Most surgical procedures require that patients be given anesthesia prior to the start of the procedure. The term anesthesia refers to a temporary, medically-induced state that causes any combination of amnesia, inability to feel pain, loss of skeletal muscle reflexes, loss of responsiveness, and decreased stress response. Administration of anesthetics may involve one or more types of drug, depending on the desired effect. Generally, the purpose of the anesthesia is to make the patient unconscious or unable to feel pain during surgery. In the vast majority of surgeries, anesthesia is administered without any problems.
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According to a recent statistical study, it is estimated that anesthetic drugs are administered approximately 40 million times per year.
The most common types of anesthesia that is administered are:
- General anesthesia – The patient is rendered unconscious when administered with general anesthesia
- Spinal and epidural anesthesia – this type of anesthesia is delivered via injection near the spinal cord
- Local anesthesia – which numbs a specific body area (e.g. a tooth)
- Regional anesthesia – which is used to numb larger areas of the body (e.g. an entire arm or leg)
- Dissociative anesthesia – this type of anesthesia causes a “trance-like” state of consciousness for the patient
What Is An Anesthesia Error?
All types of anesthesia come with inherent risks. However, the deeper the sedation, the higher the risk of serious, even fatal, complications.
Anesthesia errors can occur for a variety of reasons. Most such errors occur because the anesthesiologists, doctors, nurses or other medical specialists failed to follow the proper standard of care during their treatment of the patient. According to a recent German study, deaths associated with anesthesia errors are on the rise. Approximately 7 patients in every million die because of anesthesia during a surgical procedure. One in every 20 patients die within a year after receiving general anesthesia due to long-term complications. The figure is even more staggering in the 65 and over age group where the death rate is one in every 10.
The most common anesthesia errors include the following instances:
- Delayed delivery of anesthesia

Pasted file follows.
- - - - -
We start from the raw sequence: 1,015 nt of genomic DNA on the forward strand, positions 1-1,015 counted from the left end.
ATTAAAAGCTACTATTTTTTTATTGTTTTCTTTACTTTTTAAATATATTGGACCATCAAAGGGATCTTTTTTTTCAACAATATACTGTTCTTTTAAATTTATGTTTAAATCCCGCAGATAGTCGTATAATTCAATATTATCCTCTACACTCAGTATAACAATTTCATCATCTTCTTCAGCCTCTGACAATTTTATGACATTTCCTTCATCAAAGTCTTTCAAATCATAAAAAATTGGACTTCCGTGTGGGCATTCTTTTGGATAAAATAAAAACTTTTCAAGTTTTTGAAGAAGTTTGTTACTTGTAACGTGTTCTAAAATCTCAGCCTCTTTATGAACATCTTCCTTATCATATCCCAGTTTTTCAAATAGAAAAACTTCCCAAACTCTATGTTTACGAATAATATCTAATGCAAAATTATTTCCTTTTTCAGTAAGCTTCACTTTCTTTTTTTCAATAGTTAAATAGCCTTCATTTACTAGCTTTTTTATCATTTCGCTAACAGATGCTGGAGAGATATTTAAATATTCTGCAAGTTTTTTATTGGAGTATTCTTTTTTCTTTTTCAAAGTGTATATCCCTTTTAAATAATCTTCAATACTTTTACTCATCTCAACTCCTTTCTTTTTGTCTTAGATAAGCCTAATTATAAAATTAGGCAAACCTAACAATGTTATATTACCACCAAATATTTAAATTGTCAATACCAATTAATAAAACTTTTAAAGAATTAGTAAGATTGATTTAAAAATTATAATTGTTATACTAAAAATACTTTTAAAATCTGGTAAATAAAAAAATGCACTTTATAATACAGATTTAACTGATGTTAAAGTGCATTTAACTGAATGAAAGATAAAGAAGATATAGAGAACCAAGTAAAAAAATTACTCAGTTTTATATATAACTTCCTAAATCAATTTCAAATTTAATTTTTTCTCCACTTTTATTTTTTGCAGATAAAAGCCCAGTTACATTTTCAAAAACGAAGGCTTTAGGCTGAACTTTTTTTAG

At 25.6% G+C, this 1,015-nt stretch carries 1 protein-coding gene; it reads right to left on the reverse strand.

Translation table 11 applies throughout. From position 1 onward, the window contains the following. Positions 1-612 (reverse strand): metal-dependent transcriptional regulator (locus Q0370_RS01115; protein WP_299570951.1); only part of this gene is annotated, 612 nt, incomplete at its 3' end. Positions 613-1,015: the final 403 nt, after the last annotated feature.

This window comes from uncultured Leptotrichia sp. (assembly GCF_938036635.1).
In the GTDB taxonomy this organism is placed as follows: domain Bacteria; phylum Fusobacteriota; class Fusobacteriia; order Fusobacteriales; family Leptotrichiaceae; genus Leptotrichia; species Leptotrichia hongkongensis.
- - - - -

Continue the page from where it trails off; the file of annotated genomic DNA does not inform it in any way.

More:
- Administering the patient with an incorrect anesthesia drug
- Administering too little or too much of one or more anesthetic drugs
- Failure to prevent anesthesia interactions, such as with prescription drugs
- Administering anesthetics to a patient with allergies
- Failure to properly instruct patients prior to anesthesia, such as limiting food or liquid intake
- Failure to administer oxygen during surgery or properly monitor the patient
- Dangerously prolonged sedation
- Defective medical devices and equipment used during anesthetic administration
- Other harmful drug interaction
- Failure to intubate
Anesthesia errors may result in the following common medical injuries:
- Tracheal damage
- Lack of adequate oxygen supply
- Cardiovascular injury, such as heart attack or stroke
- Birth defects
- Brain damage
- Organ damage
- Blood pressure complications
- Spinal cord injury, which may result in paralysis
- Permanent nerve damage
Our team of attorneys is always available to answer your questions. We are very responsive to phone calls and emails 24 hours a day, 7 days a week, 365 days a year. Our team will work swiftly, efficiently, and aggressively to meet your needs and to obtain a favorable result for you.
Every anesthesia error claim is unique and fact specific. Our team has an efficient process for handling potential claims for anesthesia error. We first sit down with the patient and interview them to find out the circumstances surrounding condition and how their current situation came to be. We will then obtain your medical records and review them. Our lawyers will conduct the necessary due diligence and have top medical experts review the injured patient’s medical records. Once we have completed our initial investigation, we will sit down with you again to go over your options and will work together with you to get you a favorable outcome.
In most cases, the time for commencing a medical malpractice claim is two and a half years from the time of the malpractice. There are certain circumstances where the statute of limitations time period is shorter. Time is of the essence. The lawyers at The Law Office of Effie Soter, P.C. offer free initial consultations to discuss your rights. You can contact us at (646) 504-7384 or via email to learn more about your rights so that we can obtain the best outcome for you.
DISCLAIMER: This site and any information contained herein are solely intended for informational purposes only and should not be construed as legal advice nor does it form an attorney-client relationship. Seek competent legal counsel for advice on any legal matter.